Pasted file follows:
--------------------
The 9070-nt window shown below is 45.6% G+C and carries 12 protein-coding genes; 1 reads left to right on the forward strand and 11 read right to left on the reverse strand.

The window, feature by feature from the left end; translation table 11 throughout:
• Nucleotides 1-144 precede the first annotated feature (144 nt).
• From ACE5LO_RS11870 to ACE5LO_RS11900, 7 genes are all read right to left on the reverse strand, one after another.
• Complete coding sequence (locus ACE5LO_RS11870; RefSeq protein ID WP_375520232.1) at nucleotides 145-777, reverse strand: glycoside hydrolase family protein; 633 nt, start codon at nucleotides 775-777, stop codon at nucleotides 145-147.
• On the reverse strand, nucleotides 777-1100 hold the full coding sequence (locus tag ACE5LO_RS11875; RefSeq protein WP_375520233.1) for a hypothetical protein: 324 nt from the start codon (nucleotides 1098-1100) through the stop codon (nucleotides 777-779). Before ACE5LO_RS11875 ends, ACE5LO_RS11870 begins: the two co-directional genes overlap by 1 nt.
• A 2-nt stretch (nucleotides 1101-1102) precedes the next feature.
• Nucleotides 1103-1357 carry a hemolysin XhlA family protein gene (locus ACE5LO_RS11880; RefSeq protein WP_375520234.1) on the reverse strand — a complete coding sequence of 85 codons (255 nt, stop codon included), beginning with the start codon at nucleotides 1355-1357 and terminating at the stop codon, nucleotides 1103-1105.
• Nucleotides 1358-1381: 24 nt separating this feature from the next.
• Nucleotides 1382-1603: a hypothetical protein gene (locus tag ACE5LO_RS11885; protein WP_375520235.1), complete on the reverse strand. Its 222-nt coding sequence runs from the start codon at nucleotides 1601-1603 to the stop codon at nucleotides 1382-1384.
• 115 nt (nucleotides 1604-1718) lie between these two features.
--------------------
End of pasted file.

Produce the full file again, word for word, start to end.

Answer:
The 9070-nt window shown below is 45.6% G+C and carries 12 protein-coding genes; 1 reads left to right on the forward strand and 11 read right to left on the reverse strand.

The window, feature by feature from the left end; translation table 11 throughout:
• Nucleotides 1-144 precede the first annotated feature (144 nt).
• From ACE5LO_RS11870 to ACE5LO_RS11900, 7 genes are all read right to left on the reverse strand, one after another.
• Complete coding sequence (locus ACE5LO_RS11870; RefSeq protein ID WP_375520232.1) at nucleotides 145-777, reverse strand: glycoside hydrolase family protein; 633 nt, start codon at nucleotides 775-777, stop codon at nucleotides 145-147.
• On the reverse strand, nucleotides 777-1100 hold the full coding sequence (locus tag ACE5LO_RS11875; RefSeq protein WP_375520233.1) for a hypothetical protein: 324 nt from the start codon (nucleotides 1098-1100) through the stop codon (nucleotides 777-779). Before ACE5LO_RS11875 ends, ACE5LO_RS11870 begins: the two co-directional genes overlap by 1 nt.
• A 2-nt stretch (nucleotides 1101-1102) precedes the next feature.
• Nucleotides 1103-1357 carry a hemolysin XhlA family protein gene (locus ACE5LO_RS11880; RefSeq protein WP_375520234.1) on the reverse strand — a complete coding sequence of 85 codons (255 nt, stop codon included), beginning with the start codon at nucleotides 1355-1357 and terminating at the stop codon, nucleotides 1103-1105.
• Nucleotides 1358-1381: 24 nt separating this feature from the next.
• Nucleotides 1382-1603: a hypothetical protein gene (locus tag ACE5LO_RS11885; protein WP_375520235.1), complete on the reverse strand. Its 222-nt coding sequence runs from the start codon at nucleotides 1601-1603 to the stop codon at nucleotides 1382-1384.
• 115 nt (nucleotides 1604-1718) lie between these two features.